Larger particles of 3–820 nm were measured using a twin differential mobility particle sizer (DMPS) (Aalto et al., 2001). The instrument was installed in the SMEAR III station. The time resolution of data is 10 min.

The size distribution of 1–3 nm particles was measured by a particle size magnifier (PSM, Airmodus Ltd., Finland; Vanhanen et al., 2011) in series with a condensation particle counter (Airmodus Ltd., Finland). The PSM was operated by scanning the flow at 0.1–1.3 L min−1 (continuously changing the saturator flow rate), which allows for determining the 1–3 nm particle concentration and calculating the particle size distribution. The data were recorded for each second, and the duration of each scan was fixed to 240 s. The raw data inversion was carried out through the kernel method (Chan et al., 2020; Lehtipalo et al., 2014). The raw data of the PSM employed a pretreatment filter that calculates the correlation between the observed particle concentration and the saturator flow rate of a single scan and discards scans with significant non-correlation or negative correlation (Chan et al., 2020). Details about the back-trajectory calculations, Chl a data analysis, and meteorological and other calculations of parameters such as growth rates and formation rates are explained in the Supplement.

3 Results and discussions

3.1 Meteorological parameters and cyanobacterial bloom during the study

3.1.1 Meteorological parameters

The meteorological parameters, especially the wind speed, wind direction and ambient temperature, varied significantly during the study period. The time zone in the entire study is UTC+2. This study period includes the hottest summer days of Finland in the year 2019. The average temperature during 17–28 July 2019 (the warmest period) was 21.6 C with a maximum temperature of 31.6 C recorded on the 28 July 2019 (Fig. 2). The temperature started to decrease after 29 July 2019. The average temperature in August was 16.5 C with a maximum temperature of 21.9 C recorded on 5 August 2019.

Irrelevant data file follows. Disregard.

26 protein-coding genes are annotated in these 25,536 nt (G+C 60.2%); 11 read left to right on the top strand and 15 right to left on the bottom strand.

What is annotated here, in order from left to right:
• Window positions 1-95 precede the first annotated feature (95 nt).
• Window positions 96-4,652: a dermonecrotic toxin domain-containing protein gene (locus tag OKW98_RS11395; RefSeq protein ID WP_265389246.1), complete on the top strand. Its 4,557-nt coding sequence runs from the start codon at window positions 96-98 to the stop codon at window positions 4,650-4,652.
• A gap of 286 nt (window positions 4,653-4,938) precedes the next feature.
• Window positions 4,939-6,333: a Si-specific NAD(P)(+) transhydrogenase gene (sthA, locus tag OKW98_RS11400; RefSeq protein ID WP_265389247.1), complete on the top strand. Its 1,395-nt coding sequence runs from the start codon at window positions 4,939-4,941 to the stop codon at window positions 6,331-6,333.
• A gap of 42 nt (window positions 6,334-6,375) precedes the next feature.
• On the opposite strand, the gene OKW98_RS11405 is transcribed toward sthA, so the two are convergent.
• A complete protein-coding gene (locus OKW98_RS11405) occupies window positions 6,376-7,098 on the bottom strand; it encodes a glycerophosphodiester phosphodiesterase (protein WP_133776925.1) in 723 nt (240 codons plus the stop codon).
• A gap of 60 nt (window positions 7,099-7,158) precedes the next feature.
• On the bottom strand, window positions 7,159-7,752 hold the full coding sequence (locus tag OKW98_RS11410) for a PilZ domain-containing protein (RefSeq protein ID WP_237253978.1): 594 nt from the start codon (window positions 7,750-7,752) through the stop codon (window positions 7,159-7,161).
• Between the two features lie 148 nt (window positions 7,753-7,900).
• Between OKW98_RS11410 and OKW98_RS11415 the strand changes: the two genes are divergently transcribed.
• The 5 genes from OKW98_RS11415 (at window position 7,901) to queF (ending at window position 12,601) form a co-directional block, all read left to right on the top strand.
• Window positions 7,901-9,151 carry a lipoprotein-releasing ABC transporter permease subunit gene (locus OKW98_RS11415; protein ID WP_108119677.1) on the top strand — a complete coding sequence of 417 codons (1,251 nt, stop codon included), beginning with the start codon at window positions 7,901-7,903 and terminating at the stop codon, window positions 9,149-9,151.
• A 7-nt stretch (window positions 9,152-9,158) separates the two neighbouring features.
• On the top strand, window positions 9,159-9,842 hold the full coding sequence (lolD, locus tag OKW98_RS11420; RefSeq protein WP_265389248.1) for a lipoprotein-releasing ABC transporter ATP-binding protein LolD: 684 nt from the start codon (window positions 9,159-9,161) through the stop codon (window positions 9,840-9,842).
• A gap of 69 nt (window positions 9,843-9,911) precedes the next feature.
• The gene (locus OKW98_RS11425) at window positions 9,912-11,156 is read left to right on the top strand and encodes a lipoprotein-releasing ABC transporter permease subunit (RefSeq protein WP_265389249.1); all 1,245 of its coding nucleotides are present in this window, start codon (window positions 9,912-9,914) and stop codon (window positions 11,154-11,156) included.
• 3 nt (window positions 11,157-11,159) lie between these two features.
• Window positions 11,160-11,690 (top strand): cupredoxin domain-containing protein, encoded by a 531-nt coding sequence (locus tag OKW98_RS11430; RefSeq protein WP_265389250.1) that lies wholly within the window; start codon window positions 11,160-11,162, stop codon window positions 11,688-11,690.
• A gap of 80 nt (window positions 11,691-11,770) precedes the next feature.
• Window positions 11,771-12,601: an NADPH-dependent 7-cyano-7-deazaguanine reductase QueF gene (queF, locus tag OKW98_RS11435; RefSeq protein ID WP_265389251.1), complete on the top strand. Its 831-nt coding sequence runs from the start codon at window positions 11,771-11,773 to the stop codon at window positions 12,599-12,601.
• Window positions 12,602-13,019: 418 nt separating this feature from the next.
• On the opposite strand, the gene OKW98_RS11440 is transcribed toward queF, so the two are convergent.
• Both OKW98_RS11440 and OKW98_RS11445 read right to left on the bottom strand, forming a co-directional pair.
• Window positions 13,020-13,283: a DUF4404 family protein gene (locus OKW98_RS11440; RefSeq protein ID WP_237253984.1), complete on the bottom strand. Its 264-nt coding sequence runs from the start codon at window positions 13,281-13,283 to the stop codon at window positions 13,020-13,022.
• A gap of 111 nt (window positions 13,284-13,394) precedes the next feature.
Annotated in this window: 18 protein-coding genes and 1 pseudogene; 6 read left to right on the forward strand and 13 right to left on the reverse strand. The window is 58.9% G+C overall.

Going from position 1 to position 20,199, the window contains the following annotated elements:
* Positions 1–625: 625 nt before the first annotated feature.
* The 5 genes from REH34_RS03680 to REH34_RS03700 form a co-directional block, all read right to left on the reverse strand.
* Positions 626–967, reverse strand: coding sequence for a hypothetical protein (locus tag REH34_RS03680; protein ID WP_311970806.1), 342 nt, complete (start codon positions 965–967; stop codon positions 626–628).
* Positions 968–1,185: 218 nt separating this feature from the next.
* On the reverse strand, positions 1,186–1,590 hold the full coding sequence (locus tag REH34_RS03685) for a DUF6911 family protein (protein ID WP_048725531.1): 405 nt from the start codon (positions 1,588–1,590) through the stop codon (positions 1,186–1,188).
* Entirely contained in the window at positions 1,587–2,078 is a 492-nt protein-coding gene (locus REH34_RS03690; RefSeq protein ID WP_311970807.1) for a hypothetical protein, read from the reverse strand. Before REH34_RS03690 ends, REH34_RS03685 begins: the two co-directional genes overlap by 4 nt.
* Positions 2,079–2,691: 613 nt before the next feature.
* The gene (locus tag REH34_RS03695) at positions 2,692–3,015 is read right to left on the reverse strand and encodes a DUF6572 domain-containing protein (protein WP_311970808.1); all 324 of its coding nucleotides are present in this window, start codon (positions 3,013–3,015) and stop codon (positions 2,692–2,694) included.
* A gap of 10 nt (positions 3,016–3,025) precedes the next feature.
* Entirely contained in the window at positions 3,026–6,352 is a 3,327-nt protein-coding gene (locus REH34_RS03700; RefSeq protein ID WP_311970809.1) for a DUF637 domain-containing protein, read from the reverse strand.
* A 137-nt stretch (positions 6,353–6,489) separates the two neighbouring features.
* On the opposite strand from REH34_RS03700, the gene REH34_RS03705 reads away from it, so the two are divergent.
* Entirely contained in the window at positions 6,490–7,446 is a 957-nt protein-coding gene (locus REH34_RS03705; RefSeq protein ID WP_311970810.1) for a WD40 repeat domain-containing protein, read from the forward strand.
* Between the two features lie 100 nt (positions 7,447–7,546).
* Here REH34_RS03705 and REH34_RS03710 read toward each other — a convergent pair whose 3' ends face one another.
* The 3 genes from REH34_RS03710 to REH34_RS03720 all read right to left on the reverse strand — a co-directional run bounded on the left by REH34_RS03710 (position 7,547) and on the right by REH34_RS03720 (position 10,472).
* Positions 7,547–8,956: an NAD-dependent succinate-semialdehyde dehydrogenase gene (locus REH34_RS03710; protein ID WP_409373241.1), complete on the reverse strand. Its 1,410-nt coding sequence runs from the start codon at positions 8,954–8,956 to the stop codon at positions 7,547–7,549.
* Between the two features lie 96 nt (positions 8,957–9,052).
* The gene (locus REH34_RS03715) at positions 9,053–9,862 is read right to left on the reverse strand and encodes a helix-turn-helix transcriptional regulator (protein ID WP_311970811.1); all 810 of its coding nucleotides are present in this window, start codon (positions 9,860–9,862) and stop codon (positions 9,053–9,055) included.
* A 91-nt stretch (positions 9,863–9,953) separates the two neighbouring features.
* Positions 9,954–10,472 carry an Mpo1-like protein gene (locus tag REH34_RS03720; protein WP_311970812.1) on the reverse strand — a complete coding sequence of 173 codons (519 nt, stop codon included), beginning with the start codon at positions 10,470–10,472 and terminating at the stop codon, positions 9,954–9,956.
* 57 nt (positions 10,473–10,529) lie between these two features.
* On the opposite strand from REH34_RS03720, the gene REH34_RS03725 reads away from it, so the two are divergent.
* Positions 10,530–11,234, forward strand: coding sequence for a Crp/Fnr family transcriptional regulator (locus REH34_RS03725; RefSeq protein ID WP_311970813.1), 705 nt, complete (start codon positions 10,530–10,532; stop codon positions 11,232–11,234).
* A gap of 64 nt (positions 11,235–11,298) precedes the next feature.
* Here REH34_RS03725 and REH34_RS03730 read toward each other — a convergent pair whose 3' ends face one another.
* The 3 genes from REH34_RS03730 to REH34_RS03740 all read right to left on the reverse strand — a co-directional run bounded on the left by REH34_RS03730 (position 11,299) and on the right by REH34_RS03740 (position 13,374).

https://acp.copernicus.org/articles/22/6365/2022/acp-22-6365-2022-f02

Figure 2Time series of meteorological parameters and O3 concentration (data from the SMEAR III station, 30 min averaged) during the study period.

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The wind direction was highly variable during the June–July period. The wind direction in July was mostly from the sectors 270–320 (west to northwest) and 90–150 (east to southeast). In August, the wind gained more stability and was dominantly blowing from 180–270 (south to west) (Fig. 2). The wind speed also showed high variability in June–July. The wind speeds during June and early weeks of July were mostly >6.5m s−1, followed by a bit calmer mid-July (mostly ≤4m s−1) with preceding high winds in end of July until mid-August (gusts of winds >5.2m s−1) (Fig. 2). However, the average wind speeds in both the months was 3 m s−1. The average daylight hours in July were 17–18 h with the daytime hours between 04:00–22:00, which starts to decrease in August to 15–16 h of daylight per day (05:00–21:00) as per the global radiation data obtained from the SMEAR III station for the study period. Therefore, the actual nighttime hours in our measurement site can be considered from 23:00–03:00 during Finnish summers.

3.1.2 Cyanobacterial-bloom conditions during the study

The Baltic Sea (defined as 53–66 N, 10–30 E including the Gulf of Bothnia, Gulf of Finland and Gulf of Riga) is usually characterized by two algal blooms, one occurring in early spring (mostly diatoms) and then a summer bloom increasingly dominated by cyanobacteria (blue-green algae). The summer bloom period selected for this study was typically characterized by cyanobacteria. When these microscopic cyanobacteria multiply and aggregate, they are seen as blue-green patches or scum-like layers over the surface of lakes and marine waters. The warm early-summer temperatures (during June) resulted in a cyanobacterial bloom (Finnish national monitoring; SYKE press release, 2019). However, the weather conditions at the end of July began changing with high winds causing the cyanobacteria to be highly mixed in the water column, which reduced bloom intensity at the sea surface to lower-than-normal mean cyanobacterial biomass (mean biomass of cyanobacteria: 105 µg L−1, Kownacka et al., 2020) at the end of July and August (SYKE press release, 2019). However the average biomass of cyanobacteria in 2019 (196 µg L−1, Kownacka et al., 2020) was slightly higher than the average. Subsequently, temperatures were lower in August as compared to June and July and windier as compared to other summer months. These windy conditions kept the lake cyanobacteria well mixed in the water. The northern Baltic Sea, including the Gulf of Finland, the southern parts of the Åland Islands and even the Bothnian Sea, occasionally observed massive blooms of cyanobacteria during June–August 2019. However, the bloom intensity of cyanobacteria at the coastal areas was intermittent and changed rapidly due to the spatial complexity of the coastline and variable winds and currents.